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Messages - jose_sgf

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Sorry for the late reply.

You are right, the intensities in the LAGEOS-2 report figure are funny. In any case, I wouldn't sweat it trying to match that data. As for the geometry, I get about 111 ps from the retro in the north pole and the third ring. It may be worth checking the expressions for the delay provided in the reports by D. Arnold, just in case what you are using is somehow different...

In what way your results don't match those of fig. 5.5.1? The models given in Degnan's paper are based on empirical approximations, if I remember correctly, so I wouldn't expect the intensities to be spot on. But the geometry (delay) should be fine. Did you get this bit right for the orientation shown in the figure, i.e. a laser incident on the north pole of the satellite?

Mission Tracking Feedback / LARGE campaign 2018
« on: May 30, 2018, 02:11:49 PM »
Here are the results of the 2018 LARGE campaign in terms of passes and NPs collected by the network. It appears that stations of the Russian network did not participate in the campaign (they only tracked GLONASS satellites), so they have not been included in the statistics.

We believe that the inferior tracking coverage of the Galileo constellation is to a great extent explained by the lower cross section of the retroreflector arrays relative to those mounted on the Glonass satellites. Our experience tracking these objects tells us that the LRAs mounted on the first Galileo spacecraft (Galileo 101-104) are obviously superior to the ones that suceeded them (Galileo 2XX). Among both the primary and secondary groups of Galileo targets there is one spacecraft carrying the first LRA versions (Galileo-102 and Galileo-103). Both of them have received significantly higher tracking coverage than the rest of spacecraft in their respective groups (~60% more NP data for Galileo-102, ~40% more NP data for Galileo-103). Meanwhile, the data yield for Galileo-103 and Galileo-104 is lower than for Glonass satellites by approximately 20% in terms of NP data. It must be noted that the LRAs onboard the Glonass satellites selected for the LARGE campaign have a higher cross section than the previously employed ones, and superior to those used in any of the Galileo constellation.

Except for Compass-M3, coverage for the Compass constellation has been low as a) the geosynchronous satellites are only partially visible from Europe (if at all); b) prediction quality for Compass-MS1 and MS2 is not adequate for intensive SLR tracking.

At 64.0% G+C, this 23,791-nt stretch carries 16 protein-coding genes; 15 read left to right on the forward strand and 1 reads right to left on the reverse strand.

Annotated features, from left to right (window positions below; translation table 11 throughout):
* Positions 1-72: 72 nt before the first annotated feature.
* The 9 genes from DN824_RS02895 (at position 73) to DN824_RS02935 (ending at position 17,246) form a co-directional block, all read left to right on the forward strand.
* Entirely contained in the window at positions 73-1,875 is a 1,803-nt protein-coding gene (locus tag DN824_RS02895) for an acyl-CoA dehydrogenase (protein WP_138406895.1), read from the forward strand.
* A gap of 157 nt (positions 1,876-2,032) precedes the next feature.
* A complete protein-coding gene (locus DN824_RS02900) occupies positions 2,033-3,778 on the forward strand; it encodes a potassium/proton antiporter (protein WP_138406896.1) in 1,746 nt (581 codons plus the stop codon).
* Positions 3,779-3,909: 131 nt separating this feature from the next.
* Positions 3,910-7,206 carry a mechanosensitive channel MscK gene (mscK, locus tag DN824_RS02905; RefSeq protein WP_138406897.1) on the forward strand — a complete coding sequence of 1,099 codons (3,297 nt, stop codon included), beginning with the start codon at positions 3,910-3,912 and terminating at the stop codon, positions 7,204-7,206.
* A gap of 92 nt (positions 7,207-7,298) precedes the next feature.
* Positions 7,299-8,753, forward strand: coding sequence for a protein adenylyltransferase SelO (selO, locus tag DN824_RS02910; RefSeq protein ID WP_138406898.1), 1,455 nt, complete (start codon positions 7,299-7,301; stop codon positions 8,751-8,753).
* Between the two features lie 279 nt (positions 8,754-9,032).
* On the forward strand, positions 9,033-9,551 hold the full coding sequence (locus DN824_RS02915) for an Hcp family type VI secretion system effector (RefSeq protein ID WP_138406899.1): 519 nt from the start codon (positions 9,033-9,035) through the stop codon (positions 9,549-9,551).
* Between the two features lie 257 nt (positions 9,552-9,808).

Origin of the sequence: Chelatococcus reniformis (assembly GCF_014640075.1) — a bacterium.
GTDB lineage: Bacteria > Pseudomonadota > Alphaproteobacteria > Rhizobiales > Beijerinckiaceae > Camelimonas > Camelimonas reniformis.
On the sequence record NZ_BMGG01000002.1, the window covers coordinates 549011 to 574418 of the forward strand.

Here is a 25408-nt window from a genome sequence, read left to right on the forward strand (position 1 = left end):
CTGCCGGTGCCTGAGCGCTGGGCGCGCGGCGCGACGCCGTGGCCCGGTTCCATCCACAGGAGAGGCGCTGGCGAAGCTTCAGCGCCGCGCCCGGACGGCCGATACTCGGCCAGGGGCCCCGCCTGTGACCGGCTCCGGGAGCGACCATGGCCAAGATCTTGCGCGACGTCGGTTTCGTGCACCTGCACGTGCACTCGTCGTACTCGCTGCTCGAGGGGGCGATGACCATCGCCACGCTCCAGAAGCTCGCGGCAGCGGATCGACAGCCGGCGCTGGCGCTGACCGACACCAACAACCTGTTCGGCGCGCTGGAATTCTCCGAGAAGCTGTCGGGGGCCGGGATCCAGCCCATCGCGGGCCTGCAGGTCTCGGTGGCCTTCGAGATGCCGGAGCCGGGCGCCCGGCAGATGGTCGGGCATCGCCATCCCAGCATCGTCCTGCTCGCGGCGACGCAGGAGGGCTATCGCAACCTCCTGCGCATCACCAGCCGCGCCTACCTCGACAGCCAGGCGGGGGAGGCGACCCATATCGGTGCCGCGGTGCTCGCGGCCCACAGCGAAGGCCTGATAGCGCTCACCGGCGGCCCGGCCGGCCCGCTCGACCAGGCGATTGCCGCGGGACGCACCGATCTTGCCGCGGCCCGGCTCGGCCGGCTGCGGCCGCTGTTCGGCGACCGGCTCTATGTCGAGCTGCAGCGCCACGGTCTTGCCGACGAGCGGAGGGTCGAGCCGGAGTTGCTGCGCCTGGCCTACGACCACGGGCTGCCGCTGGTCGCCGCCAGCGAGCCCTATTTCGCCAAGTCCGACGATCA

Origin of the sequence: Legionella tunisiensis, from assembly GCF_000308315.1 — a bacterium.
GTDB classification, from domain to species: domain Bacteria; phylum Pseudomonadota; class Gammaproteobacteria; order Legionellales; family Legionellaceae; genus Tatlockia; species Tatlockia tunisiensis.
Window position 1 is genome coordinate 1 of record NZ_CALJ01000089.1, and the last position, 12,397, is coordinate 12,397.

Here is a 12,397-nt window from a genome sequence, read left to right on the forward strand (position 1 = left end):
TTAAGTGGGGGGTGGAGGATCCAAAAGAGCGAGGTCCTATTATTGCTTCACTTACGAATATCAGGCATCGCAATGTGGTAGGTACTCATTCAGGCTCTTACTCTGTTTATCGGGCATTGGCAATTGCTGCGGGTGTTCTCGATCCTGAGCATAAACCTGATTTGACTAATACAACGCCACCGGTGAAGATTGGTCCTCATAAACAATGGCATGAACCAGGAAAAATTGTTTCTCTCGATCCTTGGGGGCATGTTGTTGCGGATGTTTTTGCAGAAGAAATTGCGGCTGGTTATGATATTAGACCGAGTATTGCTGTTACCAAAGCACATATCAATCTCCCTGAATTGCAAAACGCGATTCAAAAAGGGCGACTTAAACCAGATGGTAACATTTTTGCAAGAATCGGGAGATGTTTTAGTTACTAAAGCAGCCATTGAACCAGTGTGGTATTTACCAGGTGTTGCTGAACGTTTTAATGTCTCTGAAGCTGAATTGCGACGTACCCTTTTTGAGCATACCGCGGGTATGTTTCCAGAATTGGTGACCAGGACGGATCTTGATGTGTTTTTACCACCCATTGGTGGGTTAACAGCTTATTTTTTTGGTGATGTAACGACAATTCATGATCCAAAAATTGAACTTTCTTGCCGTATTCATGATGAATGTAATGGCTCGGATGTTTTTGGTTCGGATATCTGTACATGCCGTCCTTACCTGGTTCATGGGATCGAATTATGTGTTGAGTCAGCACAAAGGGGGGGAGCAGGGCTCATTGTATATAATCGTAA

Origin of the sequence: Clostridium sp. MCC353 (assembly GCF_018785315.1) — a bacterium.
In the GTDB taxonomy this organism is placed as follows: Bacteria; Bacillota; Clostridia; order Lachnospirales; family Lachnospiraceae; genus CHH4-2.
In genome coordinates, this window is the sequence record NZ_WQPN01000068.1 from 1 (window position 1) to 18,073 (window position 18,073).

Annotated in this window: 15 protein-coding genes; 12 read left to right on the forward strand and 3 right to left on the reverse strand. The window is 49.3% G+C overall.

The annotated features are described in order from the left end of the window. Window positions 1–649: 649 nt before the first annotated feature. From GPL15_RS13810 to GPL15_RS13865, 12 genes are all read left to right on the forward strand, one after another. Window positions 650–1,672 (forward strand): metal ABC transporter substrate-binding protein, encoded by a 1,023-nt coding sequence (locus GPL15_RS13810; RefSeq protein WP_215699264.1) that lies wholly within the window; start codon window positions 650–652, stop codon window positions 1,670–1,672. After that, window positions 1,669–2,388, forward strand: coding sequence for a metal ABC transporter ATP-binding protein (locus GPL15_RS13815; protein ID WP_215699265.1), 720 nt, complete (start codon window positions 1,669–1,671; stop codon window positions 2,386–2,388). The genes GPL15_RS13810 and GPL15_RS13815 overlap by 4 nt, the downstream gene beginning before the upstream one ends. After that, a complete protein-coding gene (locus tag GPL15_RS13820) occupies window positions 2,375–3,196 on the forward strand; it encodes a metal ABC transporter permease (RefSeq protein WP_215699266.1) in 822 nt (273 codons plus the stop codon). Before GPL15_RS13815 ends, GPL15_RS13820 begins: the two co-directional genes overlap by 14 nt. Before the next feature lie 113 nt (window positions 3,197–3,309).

Mission Tracking Feedback / COMPASS-MS1/MS2 predictions
« on: March 08, 2018, 02:56:47 PM »
The predictions for COMPASS-MS1 and COMPASS-MS2 have been consistently poor since the start of their laser tracking operations. This is strange, for the COMPASS-M3 predictions are of the regular good quality we expect for this kind of satellite.

We are talking about time biases of seconds, plus up to hundreds of milliarcseconds cross-track offsets. This makes daytime tracking simply impossible, and requires substantial additional time and effort to obtain returns during night time operations.

COMPASS-MS1 has been recently included in the high priority list of the LARGE campaign. The intensive tracking requirements for this campaign are obviously harder to fulfill if the predictions are sub-standard. Two questions come to mind: 1) Why are predictions so poor for these objects? 2) When should we expect them to improve?

In the interim, perhaps it would be useful to include COMPASS-MS1 in the time bias prediction service run by Potsdam?

Station Operational Questions / Re: Beam Divergence Measurement
« on: November 11, 2016, 09:20:13 AM »
Hi, Luis

We liked your gunman analogy. It's as if you were shooting with a sawn-off shotgun, firing over a big area many pellets, each of which doing limited damage. If you closed the divergence you would be a blind sniper, firing powerful bullets with a rifle, but rather inaccurately.

Anyhow, I find it strange that the best you can do is to open the beam as much as possible. I don't know how wide you can make your divergence (or how bad is your pointing error), but shouldn't there be an optimal divergence value lower than "as much as possible"?



Open a Discussion / Re: Anybody know Arnold angle definition?
« on: July 22, 2016, 10:36:53 AM »
Hi, shaoslr,

There was a paper [1] in the ILRS workshop in Grasse where J.M.Luck and C.Moore presented some work on polarisation and mentioned this so-called "Arnold angle":

Arnold also predicts that, in linear polarization, they will be affected by the angle between the satellite's velocity aberration vector and the direction of the polarization vector as it reaches the target, which here will be called the "Arnold angle".


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